1st - 9th, 12th - 15th, CD:   ...he had become enamoured of a better‑looking woman.
        10th, 11th:                                 ...he had become enamored of a better‑looking woman.
Discussion:
        This word is also found at 121:5.6; there, the American spelling,  enamored, is used.  Both forms are acceptable, though database standardization would justify the choice of one over the other.
Conclusion: 
        Database standardization, if consistently applied, would be reasonable, though the original text was not in error.
)               168:0.2;  p.1842 ¶2                Change type: D1/S6
        1st, 2nd, 10th, 11th, 15th:             ...and Mary sent word to Jesus concerning Lazarus's illness,...
        3rd - 9th, 12th - 14th, CD:  ...and Mary sent word to Jesus concerning Lazarus' illness,...
Discussion:
        The original version, Lazarus’s, is correct.  Although the missing final s in the 3rd through 9th printings might have originally been due to a database conversion error, it is not known why the incorrect form was again adopted for the softcover and electronic editions.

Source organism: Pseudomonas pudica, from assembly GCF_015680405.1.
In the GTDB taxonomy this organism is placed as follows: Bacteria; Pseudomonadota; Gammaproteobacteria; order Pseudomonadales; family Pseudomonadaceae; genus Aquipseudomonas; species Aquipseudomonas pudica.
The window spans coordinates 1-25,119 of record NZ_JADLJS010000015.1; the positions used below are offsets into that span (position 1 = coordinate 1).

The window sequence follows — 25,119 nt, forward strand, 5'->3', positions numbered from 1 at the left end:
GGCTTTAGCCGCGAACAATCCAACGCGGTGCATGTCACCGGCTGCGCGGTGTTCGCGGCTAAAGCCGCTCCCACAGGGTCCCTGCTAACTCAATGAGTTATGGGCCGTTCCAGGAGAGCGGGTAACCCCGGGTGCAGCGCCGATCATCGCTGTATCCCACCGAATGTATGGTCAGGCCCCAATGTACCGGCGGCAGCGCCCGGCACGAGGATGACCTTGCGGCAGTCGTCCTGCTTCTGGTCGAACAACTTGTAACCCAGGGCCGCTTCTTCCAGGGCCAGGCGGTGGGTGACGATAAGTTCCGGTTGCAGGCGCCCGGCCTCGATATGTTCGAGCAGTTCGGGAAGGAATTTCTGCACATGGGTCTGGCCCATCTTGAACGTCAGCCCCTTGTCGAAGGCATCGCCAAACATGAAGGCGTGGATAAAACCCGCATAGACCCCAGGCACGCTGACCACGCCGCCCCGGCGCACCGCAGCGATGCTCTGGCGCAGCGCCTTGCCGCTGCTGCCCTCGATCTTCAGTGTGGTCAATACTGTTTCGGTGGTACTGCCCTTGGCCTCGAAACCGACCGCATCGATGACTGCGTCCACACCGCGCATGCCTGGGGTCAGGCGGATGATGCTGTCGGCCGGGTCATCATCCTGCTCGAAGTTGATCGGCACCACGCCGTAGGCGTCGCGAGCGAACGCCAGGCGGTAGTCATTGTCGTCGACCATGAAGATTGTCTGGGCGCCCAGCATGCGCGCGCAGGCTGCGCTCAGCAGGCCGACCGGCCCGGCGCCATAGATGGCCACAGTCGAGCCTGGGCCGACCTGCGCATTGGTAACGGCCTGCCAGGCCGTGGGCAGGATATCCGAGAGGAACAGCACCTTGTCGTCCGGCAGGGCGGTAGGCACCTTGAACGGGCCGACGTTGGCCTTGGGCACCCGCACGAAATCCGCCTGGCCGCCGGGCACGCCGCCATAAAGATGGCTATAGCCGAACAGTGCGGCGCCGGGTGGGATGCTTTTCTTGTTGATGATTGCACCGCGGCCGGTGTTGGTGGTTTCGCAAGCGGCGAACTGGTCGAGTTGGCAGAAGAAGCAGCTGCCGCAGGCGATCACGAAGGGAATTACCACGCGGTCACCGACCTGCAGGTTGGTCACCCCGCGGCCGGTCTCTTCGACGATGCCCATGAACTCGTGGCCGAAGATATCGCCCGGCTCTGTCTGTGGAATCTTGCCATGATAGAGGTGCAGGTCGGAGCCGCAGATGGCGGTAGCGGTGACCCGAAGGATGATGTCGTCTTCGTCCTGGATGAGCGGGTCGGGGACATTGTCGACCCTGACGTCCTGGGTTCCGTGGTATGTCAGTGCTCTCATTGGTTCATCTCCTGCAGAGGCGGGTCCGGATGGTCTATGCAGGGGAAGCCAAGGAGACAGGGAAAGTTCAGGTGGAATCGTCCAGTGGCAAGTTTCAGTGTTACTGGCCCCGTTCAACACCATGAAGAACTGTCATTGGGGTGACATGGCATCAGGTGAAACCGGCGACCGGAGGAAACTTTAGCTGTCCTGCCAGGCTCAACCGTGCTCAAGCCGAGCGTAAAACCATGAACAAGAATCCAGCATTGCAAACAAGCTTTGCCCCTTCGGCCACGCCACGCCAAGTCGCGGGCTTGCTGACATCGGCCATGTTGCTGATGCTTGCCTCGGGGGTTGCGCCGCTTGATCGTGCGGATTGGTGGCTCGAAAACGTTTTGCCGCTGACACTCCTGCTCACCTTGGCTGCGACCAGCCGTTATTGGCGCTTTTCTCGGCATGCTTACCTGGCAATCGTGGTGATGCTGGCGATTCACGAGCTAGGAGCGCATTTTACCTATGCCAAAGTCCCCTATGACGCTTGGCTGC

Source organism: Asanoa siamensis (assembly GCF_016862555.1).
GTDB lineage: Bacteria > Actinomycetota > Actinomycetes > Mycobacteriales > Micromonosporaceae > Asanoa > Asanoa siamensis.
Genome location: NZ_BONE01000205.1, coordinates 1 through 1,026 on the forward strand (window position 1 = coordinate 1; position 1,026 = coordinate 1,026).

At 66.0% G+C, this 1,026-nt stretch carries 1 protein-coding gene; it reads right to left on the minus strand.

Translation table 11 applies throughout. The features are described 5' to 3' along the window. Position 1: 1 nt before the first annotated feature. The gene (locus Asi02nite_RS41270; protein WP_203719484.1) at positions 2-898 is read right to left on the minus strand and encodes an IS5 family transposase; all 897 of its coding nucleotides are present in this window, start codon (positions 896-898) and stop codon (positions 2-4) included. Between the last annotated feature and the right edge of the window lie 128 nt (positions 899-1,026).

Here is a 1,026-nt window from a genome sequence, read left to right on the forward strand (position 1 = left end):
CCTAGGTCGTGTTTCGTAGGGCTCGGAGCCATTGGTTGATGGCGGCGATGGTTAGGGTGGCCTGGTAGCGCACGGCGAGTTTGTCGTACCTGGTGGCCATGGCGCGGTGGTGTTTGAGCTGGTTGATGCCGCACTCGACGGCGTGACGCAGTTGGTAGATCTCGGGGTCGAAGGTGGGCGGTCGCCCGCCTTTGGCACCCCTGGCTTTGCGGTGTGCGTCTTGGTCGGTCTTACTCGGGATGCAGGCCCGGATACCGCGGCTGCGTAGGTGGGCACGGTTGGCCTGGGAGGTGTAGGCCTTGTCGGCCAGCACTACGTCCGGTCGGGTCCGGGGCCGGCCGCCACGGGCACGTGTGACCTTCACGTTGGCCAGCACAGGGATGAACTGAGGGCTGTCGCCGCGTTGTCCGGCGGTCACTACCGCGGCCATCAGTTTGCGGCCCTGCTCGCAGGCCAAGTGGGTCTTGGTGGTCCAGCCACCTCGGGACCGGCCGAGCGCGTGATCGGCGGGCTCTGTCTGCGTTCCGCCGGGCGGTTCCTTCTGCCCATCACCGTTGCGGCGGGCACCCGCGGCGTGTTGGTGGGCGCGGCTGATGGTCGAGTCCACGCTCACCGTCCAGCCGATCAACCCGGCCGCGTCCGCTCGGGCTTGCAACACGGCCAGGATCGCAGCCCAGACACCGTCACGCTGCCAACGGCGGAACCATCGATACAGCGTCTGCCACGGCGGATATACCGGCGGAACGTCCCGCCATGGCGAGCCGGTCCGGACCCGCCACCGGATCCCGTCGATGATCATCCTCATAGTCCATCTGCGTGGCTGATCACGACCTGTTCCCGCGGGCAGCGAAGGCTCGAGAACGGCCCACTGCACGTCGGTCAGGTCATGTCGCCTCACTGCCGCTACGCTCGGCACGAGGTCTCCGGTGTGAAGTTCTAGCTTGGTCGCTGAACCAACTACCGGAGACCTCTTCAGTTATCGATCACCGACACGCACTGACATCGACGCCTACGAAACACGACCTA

Conclusion: 
        The 1955 text is correct.
)               168:3.7;  p.1847 ¶7                Change type: S4
        1st - 3rd:            ...with friends in Bethpage, a hamlet near Bethany.
        4th - 15th, CD:  ...with friends in Bethphage, a hamlet near Bethany.
Discussion:
        The 1955 text uses Bethpage in all thirteen occurrences of this word.  In the 4th printing, the original was changed to Bethphage here, and at ten other locations; the remaining two were changed in the 9th printing.  These changes were presumably made because Bethphage is the spelling found in English Bibles since the Authorized Version (King James) of 1611. While the apparent misspelling in The Urantia Book is not theologically or historically significant, it seems unlikely to the present editor that so many identical typographical errors could have occurred, so the spelling Bethpage must have been used in the original manuscript.
        Whenever names are translated from one language into another (based on the name’s sound rather than its meaning), different transliterations are often chosen by different translators because it can be difficult to transfer sounds precisely from one language to another.  Some modern examples would be Peking/Beijing, Cambodia/Kampuchea and Ceylon/Sri Lanka.  This phenomenon also occurs when translating ancient names into modern languages: Akenaton/Ikhnaton, Jerome/Hieronymus, Nimrod/Nimrud, Beth Shean/Beth Sha'an/Beth Shan, Khufu/Chefren, etc.